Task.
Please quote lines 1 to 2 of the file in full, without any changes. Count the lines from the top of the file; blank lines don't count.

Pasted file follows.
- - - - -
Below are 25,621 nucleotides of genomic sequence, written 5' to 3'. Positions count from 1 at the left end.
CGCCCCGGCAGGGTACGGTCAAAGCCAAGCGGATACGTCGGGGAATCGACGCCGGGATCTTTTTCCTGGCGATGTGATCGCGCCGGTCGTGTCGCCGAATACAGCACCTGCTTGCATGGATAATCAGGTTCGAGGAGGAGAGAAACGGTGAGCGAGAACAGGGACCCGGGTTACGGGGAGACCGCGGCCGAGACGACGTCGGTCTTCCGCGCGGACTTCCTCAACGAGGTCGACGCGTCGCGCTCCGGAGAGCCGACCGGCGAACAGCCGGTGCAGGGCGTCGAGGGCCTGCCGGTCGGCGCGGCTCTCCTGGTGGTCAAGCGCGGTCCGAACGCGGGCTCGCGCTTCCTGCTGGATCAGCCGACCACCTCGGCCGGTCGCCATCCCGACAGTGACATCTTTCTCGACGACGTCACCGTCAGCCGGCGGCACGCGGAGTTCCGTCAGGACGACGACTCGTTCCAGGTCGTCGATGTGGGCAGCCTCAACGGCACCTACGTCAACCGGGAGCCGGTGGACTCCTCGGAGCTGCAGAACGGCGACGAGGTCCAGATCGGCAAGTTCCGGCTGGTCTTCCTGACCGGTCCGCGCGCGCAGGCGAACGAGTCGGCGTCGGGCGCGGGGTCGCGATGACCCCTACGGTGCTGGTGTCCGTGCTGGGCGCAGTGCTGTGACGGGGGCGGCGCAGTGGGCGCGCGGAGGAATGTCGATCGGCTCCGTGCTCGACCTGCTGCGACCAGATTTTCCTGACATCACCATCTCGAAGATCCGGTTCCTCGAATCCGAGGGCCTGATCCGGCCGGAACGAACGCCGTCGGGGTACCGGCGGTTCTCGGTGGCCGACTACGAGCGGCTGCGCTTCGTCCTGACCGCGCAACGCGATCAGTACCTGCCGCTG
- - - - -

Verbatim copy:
Below are 25,621 nucleotides of genomic sequence, written 5' to 3'. Positions count from 1 at the left end.
CGCCCCGGCAGGGTACGGTCAAAGCCAAGCGGATACGTCGGGGAATCGACGCCGGGATCTTTTTCCTGGCGATGTGATCGCGCCGGTCGTGTCGCCGAATACAGCACCTGCTTGCATGGATAATCAGGTTCGAGGAGGAGAGAAACGGTGAGCGAGAACAGGGACCCGGGTTACGGGGAGACCGCGGCCGAGACGACGTCGGTCTTCCGCGCGGACTTCCTCAACGAGGTCGACGCGTCGCGCTCCGGAGAGCCGACCGGCGAACAGCCGGTGCAGGGCGTCGAGGGCCTGCCGGTCGGCGCGGCTCTCCTGGTGGTCAAGCGCGGTCCGAACGCGGGCTCGCGCTTCCTGCTGGATCAGCCGACCACCTCGGCCGGTCGCCATCCCGACAGTGACATCTTTCTCGACGACGTCACCGTCAGCCGGCGGCACGCGGAGTTCCGTCAGGACGACGACTCGTTCCAGGTCGTCGATGTGGGCAGCCTCAACGGCACCTACGTCAACCGGGAGCCGGTGGACTCCTCGGAGCTGCAGAACGGCGACGAGGTCCAGATCGGCAAGTTCCGGCTGGTCTTCCTGACCGGTCCGCGCGCGCAGGCGAACGAGTCGGCGTCGGGCGCGGGGTCGCGATGACCCCTACGGTGCTGGTGTCCGTGCTGGGCGCAGTGCTGTGACGGGGGCGGCGCAGTGGGCGCGCGGAGGAATGTCGATCGGCTCCGTGCTCGACCTGCTGCGACCAGATTTTCCTGACATCACCATCTCGAAGATCCGGTTCCTCGAATCCGAGGGCCTGATCCGGCCGGAACGAACGCCGTCGGGGTACCGGCGGTTCTCGGTGGCCGACTACGAGCGGCTGCGCTTCGTCCTGACCGCGCAACGCGATCAGTACCTGCCGCTG